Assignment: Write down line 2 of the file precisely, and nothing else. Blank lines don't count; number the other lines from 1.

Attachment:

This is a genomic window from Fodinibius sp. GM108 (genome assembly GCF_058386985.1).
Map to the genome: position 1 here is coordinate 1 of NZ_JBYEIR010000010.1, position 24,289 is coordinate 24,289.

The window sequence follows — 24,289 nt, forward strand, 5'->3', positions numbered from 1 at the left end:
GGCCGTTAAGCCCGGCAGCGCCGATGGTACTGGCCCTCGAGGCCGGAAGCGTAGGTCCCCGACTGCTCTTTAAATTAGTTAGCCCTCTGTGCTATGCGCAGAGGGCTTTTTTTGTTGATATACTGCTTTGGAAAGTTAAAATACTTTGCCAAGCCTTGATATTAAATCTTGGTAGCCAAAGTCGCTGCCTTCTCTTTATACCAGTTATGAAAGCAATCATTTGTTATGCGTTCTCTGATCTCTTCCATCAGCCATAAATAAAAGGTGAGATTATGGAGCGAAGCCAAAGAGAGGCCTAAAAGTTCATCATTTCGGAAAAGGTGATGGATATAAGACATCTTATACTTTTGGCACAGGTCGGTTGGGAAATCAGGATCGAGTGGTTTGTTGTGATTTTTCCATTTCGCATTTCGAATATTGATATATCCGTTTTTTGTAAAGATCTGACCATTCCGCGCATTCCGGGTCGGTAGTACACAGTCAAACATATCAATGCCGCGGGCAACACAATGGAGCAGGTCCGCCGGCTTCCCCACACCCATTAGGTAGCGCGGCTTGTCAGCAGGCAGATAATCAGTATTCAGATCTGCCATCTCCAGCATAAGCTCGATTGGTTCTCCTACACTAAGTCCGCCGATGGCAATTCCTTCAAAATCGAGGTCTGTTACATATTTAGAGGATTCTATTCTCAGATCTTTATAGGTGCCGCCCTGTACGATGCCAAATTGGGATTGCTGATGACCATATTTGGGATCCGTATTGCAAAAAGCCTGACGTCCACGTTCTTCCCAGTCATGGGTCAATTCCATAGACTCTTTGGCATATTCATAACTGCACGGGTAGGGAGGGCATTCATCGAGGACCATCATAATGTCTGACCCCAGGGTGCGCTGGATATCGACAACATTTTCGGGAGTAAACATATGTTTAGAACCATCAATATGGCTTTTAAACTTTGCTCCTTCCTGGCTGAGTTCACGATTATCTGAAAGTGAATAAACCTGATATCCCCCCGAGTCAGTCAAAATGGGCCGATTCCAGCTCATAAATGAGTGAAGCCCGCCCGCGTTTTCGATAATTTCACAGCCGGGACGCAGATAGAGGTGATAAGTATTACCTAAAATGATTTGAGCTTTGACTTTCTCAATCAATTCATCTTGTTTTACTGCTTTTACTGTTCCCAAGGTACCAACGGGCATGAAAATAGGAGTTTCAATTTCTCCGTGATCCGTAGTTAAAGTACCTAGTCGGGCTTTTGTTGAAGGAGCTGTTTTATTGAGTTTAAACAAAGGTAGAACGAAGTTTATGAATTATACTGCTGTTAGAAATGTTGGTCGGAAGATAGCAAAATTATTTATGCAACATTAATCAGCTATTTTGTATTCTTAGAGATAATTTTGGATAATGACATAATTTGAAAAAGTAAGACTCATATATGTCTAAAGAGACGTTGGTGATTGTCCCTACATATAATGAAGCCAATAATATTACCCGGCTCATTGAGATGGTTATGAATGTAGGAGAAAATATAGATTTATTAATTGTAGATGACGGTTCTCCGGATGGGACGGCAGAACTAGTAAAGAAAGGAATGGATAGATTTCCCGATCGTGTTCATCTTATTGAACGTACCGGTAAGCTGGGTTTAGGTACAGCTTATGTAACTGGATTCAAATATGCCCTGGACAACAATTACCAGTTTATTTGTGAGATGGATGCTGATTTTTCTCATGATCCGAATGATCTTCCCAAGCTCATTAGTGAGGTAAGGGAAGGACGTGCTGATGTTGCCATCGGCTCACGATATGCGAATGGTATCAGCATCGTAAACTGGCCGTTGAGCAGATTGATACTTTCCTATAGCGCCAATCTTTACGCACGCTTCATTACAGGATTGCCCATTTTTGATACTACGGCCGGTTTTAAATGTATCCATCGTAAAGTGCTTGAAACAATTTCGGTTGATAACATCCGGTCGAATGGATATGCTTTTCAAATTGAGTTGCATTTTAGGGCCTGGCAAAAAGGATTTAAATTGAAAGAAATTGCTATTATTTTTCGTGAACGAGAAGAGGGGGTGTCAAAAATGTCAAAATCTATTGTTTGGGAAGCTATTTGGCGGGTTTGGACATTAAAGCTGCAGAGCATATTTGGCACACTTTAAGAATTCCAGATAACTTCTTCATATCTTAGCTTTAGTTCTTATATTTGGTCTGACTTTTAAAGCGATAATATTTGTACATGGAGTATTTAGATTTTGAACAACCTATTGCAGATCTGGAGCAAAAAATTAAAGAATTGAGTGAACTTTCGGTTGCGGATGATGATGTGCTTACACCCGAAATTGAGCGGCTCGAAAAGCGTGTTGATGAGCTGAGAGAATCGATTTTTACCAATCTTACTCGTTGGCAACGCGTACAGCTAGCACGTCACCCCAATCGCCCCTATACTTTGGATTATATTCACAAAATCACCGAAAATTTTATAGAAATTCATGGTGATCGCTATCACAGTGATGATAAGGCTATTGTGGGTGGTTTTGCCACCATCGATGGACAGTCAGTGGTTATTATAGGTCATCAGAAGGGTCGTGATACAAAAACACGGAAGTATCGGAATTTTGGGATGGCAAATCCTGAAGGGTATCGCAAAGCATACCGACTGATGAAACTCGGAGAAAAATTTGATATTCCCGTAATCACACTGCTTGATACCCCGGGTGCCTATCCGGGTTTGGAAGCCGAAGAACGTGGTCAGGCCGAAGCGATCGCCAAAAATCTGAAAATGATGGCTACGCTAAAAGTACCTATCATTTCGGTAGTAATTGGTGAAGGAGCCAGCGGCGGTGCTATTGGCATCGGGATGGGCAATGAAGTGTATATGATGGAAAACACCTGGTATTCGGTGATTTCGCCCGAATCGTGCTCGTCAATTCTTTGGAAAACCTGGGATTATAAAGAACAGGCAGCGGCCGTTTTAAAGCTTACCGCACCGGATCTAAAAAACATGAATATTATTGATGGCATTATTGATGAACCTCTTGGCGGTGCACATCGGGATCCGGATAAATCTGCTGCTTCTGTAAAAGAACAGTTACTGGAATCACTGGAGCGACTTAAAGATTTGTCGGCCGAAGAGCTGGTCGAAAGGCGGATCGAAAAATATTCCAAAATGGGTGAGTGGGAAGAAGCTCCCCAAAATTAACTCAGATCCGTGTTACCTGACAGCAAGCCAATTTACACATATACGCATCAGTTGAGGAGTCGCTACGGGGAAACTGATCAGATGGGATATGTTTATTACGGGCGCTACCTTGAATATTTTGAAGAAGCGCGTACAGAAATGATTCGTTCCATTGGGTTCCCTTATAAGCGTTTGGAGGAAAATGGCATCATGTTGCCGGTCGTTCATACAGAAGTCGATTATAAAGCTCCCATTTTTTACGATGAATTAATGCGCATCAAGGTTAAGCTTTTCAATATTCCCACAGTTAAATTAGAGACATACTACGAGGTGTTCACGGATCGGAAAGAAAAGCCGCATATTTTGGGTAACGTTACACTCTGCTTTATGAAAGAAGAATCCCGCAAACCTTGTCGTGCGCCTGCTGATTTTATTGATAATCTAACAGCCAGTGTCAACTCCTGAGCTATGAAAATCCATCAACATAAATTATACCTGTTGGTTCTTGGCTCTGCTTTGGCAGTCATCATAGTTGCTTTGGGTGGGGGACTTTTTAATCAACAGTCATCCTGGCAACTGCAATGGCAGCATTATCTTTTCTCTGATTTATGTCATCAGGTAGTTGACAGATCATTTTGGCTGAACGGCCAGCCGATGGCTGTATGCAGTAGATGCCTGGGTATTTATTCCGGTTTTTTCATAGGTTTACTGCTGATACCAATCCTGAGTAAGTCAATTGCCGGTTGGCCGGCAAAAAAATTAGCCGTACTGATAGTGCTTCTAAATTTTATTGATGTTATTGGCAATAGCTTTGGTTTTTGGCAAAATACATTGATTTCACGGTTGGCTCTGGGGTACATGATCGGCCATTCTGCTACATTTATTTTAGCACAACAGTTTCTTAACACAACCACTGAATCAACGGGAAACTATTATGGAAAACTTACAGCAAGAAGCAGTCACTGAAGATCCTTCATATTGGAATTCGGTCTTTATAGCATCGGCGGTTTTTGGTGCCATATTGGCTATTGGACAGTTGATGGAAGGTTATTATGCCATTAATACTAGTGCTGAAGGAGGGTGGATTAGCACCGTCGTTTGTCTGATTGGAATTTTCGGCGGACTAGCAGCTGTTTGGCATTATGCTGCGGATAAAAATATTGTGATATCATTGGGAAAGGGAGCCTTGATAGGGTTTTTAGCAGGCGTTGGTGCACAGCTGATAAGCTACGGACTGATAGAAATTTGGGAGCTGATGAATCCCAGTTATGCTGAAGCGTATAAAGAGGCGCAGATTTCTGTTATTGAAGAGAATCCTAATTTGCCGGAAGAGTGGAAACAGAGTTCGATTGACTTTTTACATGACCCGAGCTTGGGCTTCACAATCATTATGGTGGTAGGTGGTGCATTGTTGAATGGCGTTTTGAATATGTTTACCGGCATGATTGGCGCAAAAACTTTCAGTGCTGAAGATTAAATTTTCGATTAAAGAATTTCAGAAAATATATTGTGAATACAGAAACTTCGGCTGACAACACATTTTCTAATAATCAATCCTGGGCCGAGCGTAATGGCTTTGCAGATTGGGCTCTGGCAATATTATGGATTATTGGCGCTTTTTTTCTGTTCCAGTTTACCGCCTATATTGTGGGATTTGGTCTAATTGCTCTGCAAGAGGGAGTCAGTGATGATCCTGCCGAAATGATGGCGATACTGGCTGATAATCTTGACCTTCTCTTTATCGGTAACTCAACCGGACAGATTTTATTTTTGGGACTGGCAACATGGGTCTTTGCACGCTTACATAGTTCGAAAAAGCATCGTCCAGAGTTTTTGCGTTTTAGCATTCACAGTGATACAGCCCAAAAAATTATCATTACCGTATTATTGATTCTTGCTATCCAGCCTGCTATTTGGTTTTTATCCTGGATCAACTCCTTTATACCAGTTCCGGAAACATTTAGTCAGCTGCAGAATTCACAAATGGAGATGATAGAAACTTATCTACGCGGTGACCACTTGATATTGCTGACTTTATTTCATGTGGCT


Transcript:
Map to the genome: position 1 here is coordinate 1 of NZ_JBYEIR010000010.1, position 24,289 is coordinate 24,289.